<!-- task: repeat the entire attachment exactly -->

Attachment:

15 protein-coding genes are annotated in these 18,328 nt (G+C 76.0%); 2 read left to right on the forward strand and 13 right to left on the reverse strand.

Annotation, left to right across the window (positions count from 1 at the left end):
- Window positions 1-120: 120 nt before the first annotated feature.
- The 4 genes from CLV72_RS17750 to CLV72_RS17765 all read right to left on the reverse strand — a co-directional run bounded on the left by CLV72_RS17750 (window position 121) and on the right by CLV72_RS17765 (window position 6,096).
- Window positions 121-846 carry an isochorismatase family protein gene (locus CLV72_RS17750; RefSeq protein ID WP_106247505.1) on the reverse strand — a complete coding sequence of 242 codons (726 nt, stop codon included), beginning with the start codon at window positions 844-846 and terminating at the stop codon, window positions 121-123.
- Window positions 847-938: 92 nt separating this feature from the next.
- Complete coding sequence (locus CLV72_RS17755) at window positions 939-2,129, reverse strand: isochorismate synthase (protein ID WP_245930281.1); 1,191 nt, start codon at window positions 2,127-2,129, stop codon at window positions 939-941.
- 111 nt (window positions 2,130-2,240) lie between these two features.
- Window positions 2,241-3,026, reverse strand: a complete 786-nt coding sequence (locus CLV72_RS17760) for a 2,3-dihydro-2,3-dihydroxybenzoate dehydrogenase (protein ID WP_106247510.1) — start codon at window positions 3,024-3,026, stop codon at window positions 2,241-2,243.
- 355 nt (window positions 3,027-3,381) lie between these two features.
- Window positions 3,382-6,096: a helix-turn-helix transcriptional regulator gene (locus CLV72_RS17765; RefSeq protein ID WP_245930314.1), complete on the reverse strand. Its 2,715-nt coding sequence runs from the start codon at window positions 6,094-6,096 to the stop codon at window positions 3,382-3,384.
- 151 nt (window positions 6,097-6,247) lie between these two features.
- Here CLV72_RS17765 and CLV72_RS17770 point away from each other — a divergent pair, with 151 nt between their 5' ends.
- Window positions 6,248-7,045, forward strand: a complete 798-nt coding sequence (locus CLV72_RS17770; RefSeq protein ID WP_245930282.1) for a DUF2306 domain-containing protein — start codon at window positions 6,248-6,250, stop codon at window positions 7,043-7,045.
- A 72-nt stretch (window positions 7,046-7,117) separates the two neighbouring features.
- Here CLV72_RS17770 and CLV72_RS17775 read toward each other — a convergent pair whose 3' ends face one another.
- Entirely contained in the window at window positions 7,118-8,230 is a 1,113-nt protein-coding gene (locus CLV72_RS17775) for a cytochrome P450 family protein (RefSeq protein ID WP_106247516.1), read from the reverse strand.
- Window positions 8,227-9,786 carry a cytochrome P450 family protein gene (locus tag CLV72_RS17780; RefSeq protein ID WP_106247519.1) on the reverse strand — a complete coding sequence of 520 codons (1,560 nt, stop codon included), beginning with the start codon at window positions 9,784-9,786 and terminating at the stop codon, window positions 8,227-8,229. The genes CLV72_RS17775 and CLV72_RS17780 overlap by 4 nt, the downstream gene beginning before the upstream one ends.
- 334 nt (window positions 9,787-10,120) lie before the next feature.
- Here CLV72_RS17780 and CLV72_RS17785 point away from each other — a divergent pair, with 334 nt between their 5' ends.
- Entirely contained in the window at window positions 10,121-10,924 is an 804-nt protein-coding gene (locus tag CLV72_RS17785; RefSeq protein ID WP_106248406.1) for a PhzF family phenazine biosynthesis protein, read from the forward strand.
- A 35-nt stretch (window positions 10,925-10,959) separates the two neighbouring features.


15 protein-coding genes are annotated in these 18,328 nt (G+C 76.0%); 2 read left to right on the forward strand and 13 right to left on the reverse strand.

Annotation, left to right across the window (positions count from 1 at the left end):
- Window positions 1-120: 120 nt before the first annotated feature.
- The 4 genes from CLV72_RS17750 to CLV72_RS17765 all read right to left on the reverse strand — a co-directional run bounded on the left by CLV72_RS17750 (window position 121) and on the right by CLV72_RS17765 (window position 6,096).
- Window positions 121-846 carry an isochorismatase family protein gene (locus CLV72_RS17750; RefSeq protein ID WP_106247505.1) on the reverse strand — a complete coding sequence of 242 codons (726 nt, stop codon included), beginning with the start codon at window positions 844-846 and terminating at the stop codon, window positions 121-123.
- Window positions 847-938: 92 nt separating this feature from the next.
- Complete coding sequence (locus CLV72_RS17755) at window positions 939-2,129, reverse strand: isochorismate synthase (protein ID WP_245930281.1); 1,191 nt, start codon at window positions 2,127-2,129, stop codon at window positions 939-941.
- 111 nt (window positions 2,130-2,240) lie between these two features.
- Window positions 2,241-3,026, reverse strand: a complete 786-nt coding sequence (locus CLV72_RS17760) for a 2,3-dihydro-2,3-dihydroxybenzoate dehydrogenase (protein ID WP_106247510.1) — start codon at window positions 3,024-3,026, stop codon at window positions 2,241-2,243.
- 355 nt (window positions 3,027-3,381) lie between these two features.
- Window positions 3,382-6,096: a helix-turn-helix transcriptional regulator gene (locus CLV72_RS17765; RefSeq protein ID WP_245930314.1), complete on the reverse strand. Its 2,715-nt coding sequence runs from the start codon at window positions 6,094-6,096 to the stop codon at window positions 3,382-3,384.
- 151 nt (window positions 6,097-6,247) lie between these two features.
- Here CLV72_RS17765 and CLV72_RS17770 point away from each other — a divergent pair, with 151 nt between their 5' ends.
- Window positions 6,248-7,045, forward strand: a complete 798-nt coding sequence (locus CLV72_RS17770; RefSeq protein ID WP_245930282.1) for a DUF2306 domain-containing protein — start codon at window positions 6,248-6,250, stop codon at window positions 7,043-7,045.
- A 72-nt stretch (window positions 7,046-7,117) separates the two neighbouring features.
- Here CLV72_RS17770 and CLV72_RS17775 read toward each other — a convergent pair whose 3' ends face one another.
- Entirely contained in the window at window positions 7,118-8,230 is a 1,113-nt protein-coding gene (locus CLV72_RS17775) for a cytochrome P450 family protein (RefSeq protein ID WP_106247516.1), read from the reverse strand.
- Window positions 8,227-9,786 carry a cytochrome P450 family protein gene (locus tag CLV72_RS17780; RefSeq protein ID WP_106247519.1) on the reverse strand — a complete coding sequence of 520 codons (1,560 nt, stop codon included), beginning with the start codon at window positions 9,784-9,786 and terminating at the stop codon, window positions 8,227-8,229. The genes CLV72_RS17775 and CLV72_RS17780 overlap by 4 nt, the downstream gene beginning before the upstream one ends.
- 334 nt (window positions 9,787-10,120) lie before the next feature.
- Here CLV72_RS17780 and CLV72_RS17785 point away from each other — a divergent pair, with 334 nt between their 5' ends.
- Entirely contained in the window at window positions 10,121-10,924 is an 804-nt protein-coding gene (locus tag CLV72_RS17785; RefSeq protein ID WP_106248406.1) for a PhzF family phenazine biosynthesis protein, read from the forward strand.
- A 35-nt stretch (window positions 10,925-10,959) separates the two neighbouring features.